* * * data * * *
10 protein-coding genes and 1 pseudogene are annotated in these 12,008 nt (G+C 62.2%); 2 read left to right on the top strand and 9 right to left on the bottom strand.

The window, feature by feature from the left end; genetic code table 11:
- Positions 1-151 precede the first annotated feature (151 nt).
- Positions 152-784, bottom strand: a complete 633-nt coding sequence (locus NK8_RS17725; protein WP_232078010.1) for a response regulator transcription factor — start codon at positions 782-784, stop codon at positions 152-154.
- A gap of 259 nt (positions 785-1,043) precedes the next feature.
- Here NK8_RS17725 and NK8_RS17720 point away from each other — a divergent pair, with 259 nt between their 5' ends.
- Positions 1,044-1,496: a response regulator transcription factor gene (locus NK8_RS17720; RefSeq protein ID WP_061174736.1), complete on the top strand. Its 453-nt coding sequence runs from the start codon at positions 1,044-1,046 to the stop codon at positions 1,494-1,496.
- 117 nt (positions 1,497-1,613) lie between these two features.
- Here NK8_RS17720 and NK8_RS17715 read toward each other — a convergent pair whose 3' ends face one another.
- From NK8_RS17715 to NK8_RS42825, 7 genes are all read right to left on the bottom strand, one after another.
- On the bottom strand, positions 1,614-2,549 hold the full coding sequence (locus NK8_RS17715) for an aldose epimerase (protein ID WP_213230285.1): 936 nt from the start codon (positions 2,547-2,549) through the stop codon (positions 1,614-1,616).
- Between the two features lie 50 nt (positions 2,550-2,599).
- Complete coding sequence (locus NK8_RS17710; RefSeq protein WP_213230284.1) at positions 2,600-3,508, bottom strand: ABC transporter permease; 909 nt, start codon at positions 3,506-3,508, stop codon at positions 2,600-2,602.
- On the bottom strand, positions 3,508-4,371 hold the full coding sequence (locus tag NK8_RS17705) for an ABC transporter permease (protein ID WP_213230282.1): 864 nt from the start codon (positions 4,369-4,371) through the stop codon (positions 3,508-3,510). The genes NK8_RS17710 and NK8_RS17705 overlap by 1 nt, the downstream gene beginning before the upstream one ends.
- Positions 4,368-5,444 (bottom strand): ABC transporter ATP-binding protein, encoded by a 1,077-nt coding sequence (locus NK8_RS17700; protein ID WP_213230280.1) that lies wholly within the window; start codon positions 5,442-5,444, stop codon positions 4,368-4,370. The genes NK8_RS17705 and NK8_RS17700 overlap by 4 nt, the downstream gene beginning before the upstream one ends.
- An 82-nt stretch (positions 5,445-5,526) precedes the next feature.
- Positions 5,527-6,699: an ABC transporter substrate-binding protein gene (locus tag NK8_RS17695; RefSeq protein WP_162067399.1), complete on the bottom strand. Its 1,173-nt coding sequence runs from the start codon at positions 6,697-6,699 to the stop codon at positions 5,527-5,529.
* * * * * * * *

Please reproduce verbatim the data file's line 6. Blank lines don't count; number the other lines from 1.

- Here NK8_RS17725 and NK8_RS17720 point away from each other — a divergent pair, with 259 nt between their 5' ends.